Thus, all procedures performed in this study represent standard clinical care, which would be used even if the patients did not take part in the study, except that the initial choice to use cholangioscopy guided lithotripsy versus papillary dilation will be randomized.
|Study Type :||Interventional (Clinical Trial)|
|Estimated Enrollment :||90 participants|
|Intervention Model:||Parallel Assignment|
|Intervention Model Description:||Patients will be randomized using a pre-generated randomization schedule with concealed allocation in a 1:1 assignment to initial cholangioscopy guided lithotrispy or papillary dilation. Randomization will be blocked in groups of 12.|
|Masking Description:||Participants in the study will be blinded to treatment arm. Care providers and Investigators will be unblinded to treated arm.|
|Official Title:||Prospective Randomized Trial of Cholangioscopy Guided Intraductal Lithotripsy Versus Papillary Balloon Dilation for the Endoscopic Treatment of Large Bile Duct Stones|
|Actual Study Start Date :||September 7, 2018|
|Estimated Primary Completion Date :||December 2020|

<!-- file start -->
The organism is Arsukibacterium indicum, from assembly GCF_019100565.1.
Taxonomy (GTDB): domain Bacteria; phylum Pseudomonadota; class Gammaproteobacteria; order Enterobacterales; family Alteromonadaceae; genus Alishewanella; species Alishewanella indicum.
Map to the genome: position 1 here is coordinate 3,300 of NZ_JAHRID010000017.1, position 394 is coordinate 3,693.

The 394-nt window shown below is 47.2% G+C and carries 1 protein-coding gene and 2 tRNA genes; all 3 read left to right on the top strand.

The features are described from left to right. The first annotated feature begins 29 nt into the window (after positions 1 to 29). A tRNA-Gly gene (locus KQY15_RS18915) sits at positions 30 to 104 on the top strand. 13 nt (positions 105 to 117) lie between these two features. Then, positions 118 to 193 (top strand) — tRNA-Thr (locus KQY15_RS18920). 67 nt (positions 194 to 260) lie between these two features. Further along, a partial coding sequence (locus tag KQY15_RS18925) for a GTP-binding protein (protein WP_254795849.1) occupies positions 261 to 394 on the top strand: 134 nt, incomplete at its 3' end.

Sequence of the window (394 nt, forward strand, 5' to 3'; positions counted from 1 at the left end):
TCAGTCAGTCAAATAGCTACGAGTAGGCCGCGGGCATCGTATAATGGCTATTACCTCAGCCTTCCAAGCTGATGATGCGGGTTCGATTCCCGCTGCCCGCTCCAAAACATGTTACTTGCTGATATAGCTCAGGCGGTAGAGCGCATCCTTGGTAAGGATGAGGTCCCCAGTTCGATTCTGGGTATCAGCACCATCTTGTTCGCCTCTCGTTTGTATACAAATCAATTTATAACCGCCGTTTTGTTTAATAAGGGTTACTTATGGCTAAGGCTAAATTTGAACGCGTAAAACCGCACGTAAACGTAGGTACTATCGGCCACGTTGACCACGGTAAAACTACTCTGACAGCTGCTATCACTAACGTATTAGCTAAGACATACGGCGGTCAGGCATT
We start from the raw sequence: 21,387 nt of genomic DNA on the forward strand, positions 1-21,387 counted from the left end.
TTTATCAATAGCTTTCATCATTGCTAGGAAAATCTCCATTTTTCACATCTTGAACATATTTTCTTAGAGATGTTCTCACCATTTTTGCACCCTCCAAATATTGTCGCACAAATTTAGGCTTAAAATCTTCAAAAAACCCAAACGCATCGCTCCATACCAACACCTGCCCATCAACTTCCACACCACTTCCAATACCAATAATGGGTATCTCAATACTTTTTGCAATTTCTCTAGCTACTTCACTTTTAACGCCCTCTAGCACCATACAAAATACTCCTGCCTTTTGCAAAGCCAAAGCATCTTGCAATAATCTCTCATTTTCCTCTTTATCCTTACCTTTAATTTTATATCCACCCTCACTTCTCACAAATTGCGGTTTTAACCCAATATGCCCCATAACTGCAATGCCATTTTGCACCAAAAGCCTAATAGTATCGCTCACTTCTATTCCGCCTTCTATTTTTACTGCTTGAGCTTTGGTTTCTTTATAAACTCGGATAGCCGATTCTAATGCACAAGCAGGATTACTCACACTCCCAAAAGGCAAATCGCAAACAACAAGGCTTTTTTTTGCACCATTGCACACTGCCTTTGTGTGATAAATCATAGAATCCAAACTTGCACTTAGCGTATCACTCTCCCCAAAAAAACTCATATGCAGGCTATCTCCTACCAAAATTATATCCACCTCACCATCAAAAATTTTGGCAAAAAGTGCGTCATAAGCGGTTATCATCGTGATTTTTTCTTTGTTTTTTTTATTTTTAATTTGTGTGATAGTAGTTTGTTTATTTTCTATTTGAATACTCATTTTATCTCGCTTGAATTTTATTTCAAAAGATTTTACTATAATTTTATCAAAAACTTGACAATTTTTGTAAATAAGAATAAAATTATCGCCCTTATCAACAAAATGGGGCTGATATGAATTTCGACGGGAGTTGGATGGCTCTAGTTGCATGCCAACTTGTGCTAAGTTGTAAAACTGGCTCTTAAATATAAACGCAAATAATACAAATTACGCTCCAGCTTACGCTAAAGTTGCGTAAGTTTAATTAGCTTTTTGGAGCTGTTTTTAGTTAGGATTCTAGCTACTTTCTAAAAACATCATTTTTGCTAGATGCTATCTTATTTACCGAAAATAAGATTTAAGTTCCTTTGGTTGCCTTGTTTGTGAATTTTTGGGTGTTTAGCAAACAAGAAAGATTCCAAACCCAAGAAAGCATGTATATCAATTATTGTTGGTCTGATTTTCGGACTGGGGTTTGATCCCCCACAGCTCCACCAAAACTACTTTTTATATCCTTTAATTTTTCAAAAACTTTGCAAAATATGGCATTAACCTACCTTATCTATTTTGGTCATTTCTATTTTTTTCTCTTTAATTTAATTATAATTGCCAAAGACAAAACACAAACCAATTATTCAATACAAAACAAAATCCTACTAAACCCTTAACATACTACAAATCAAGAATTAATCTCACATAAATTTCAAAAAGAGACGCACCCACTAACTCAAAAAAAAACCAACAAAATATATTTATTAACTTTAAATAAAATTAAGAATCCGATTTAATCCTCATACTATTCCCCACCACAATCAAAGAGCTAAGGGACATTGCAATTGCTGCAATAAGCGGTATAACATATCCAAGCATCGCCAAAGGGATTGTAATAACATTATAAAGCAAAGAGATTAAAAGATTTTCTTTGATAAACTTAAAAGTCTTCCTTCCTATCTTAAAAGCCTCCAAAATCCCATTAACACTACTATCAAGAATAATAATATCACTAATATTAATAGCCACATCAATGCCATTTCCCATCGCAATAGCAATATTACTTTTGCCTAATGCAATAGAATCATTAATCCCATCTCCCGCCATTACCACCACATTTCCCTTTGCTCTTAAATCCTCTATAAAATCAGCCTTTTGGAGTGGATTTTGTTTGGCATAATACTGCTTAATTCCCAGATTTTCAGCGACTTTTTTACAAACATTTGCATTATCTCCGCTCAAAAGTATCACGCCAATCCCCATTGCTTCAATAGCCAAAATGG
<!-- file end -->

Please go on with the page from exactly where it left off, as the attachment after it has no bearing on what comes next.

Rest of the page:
|Estimated Study Completion Date :||December 2020|
Active Comparator: Intraductal lithotripsy
Cholangioscopy enables therapeutic intervention including intracorporeal electro-hydraulic and laser lithotripsy for biliary stone disease with favorable efficacy and safety.
Procedure: Initial therapy with intraductal lithotripsy
patients will first undergo intraductal laser or electrohydraulic lithrotripsy
Active Comparator: Papillary Balloon dilation
Balloon dilation of the Ampulla of Vater after a small sphincterotomy is an alternative technique that allows for removal of large bile duct stones in a safe and effective manner.
Procedure: Initial therapy with papillary balloon dilation
patients will first undergo papillary dilation
Other Name: papillary dilation
- First procedure stone clearance [ Time Frame: 2 hours ]Entire stone[s] removed in first procedure
- Adverse Events [ Time Frame: 1 week ]Pancreatitis, bleeding, perforation, infection
- Procedure Time [ Time Frame: 2 hours ]Length of procedure
To learn more about this study, you or your doctor may contact the study research staff using the contact information provided by the sponsor.
Please refer to this study by its ClinicalTrials.gov identifier (NCT number): NCT03536247
|Contact: Jessica Serna||323-409-6939||Jessica.Serna@med.usc.edu|
|Contact: James Buxbaum, MD||323-409-6939||James.Buxbaum@med.usc.edu|
|United States, California|
|Keck Hospital of USC||Recruiting|
|Los Angeles, California, United States, 90033|
|Contact: Jeannette Delgado 323-442-8462|
|Los Angeles County + USC Medical Center||Recruiting|
|Los Angeles, California, United States, 90033|
|Contact: James Buxbaum, MD 323-409-1000 ext 6939|
|Principal Investigator:||Ara Sahakian, MD||University of Southern California|
|Principal Investigator:||James Buxbaum, MD||University of Southern California|